Open the door 90 degrees. Slam the door. (Golf Swing 101)
post #26 of 77

Re: Clubface Square to the Plane

Originally Posted by JackLee View Post
Open the door 90 degrees. Slam the door. (Golf Swing 101)
This is NOT Golf Swing 101 - this is how many people describe the golf swing because (I assume) they feel that the swing goes "relatively" toe up" to "toe up" from 9 to 3. The simplest and most proper way to swing would actually be "close" to toe up and "close" to toe up again ...square to the arc, square to the arc.

Originally Posted by KaiL View Post
Clearly both Sorenstam and Ochoa did not do that

You are correct...they did not...that, in itself, does not make it correct however. Natural...maybe...correct...no. And in everyone's defense that stands behind perfectly toe up TO toe up it is very easy to find those swings on your local driving range and on the PGA Tour. This has been taught that way for a long time so that would makes sense. If 95% of people learning the game were told to play one way (right or wrong) it stands to reason that we would end up with lots of players using that technique on the highest level. Whether or not it was the most efficient way would still be debatable.

Logically would you rather let the club "open" and "close" while being completely square to the arc the entire time or would it be better to open it to an extreme in relation to the arc...then close it to the same extreme. One way seems easier to me. The video you use brings up a good point. Be careful using players as a model and saying "see told you this wasn't true". If we did that we could have everyone swinging like Ray Floyd or Nancy Lopez. The point is to construct your own beliefs through research and the laws that govern the swing...then find examples to show people what you are describing. For example (for the reasons mentioned above) I believe that for the reasons explained here the face should stay square to the arc as much as possible. Here are some examples of that.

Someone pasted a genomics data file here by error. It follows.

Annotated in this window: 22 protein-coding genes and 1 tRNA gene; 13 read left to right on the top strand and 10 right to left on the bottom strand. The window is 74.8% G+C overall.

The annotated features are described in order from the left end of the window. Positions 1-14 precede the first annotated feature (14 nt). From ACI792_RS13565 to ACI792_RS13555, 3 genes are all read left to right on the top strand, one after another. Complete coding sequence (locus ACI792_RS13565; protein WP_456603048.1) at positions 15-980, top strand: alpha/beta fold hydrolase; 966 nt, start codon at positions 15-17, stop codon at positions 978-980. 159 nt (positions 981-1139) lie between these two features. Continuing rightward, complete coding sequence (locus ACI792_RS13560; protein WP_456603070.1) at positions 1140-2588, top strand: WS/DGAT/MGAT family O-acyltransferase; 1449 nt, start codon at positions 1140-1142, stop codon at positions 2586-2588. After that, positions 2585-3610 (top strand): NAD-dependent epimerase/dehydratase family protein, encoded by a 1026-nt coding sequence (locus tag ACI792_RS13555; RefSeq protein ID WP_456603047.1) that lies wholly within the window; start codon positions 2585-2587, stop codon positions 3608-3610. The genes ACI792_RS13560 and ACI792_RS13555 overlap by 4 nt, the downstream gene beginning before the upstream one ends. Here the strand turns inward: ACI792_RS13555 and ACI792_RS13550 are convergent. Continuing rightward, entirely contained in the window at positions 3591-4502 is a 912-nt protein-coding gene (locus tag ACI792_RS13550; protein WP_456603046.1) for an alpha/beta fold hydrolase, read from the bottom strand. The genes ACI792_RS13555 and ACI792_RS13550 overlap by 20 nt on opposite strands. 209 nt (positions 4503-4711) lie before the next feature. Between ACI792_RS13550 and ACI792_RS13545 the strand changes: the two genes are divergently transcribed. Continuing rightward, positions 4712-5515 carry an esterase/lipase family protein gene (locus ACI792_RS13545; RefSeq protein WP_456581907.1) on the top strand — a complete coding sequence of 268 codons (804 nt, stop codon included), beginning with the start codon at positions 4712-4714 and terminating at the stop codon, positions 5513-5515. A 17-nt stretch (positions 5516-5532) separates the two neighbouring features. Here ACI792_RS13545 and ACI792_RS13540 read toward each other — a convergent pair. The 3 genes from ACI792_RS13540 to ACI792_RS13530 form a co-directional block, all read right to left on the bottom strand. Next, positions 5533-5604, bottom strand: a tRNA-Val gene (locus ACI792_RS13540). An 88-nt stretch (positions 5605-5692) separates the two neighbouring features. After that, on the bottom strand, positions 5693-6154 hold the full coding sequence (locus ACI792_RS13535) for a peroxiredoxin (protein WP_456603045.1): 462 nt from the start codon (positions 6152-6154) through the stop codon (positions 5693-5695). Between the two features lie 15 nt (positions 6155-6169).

post #27 of 77

Re: Clubface Square to the Plane

Originally Posted by david_wedzik View Post
The simplest and most proper way to swing would actually be "close" to toe up and "close" to toe up again ...square to the arc, square to the arc.
Can I say I am very confused again here. How is there disagreement in this swing fundamental. And the language we use here just make it more confusing.

Are you saying the leading edge of the club face should be squre to swing arc at 9 o'clock and 3 o'clock same way as it's square at address?
or squre at address, open it up slowly in back swing, square it slowly in down swing, then close it slowly in follow through?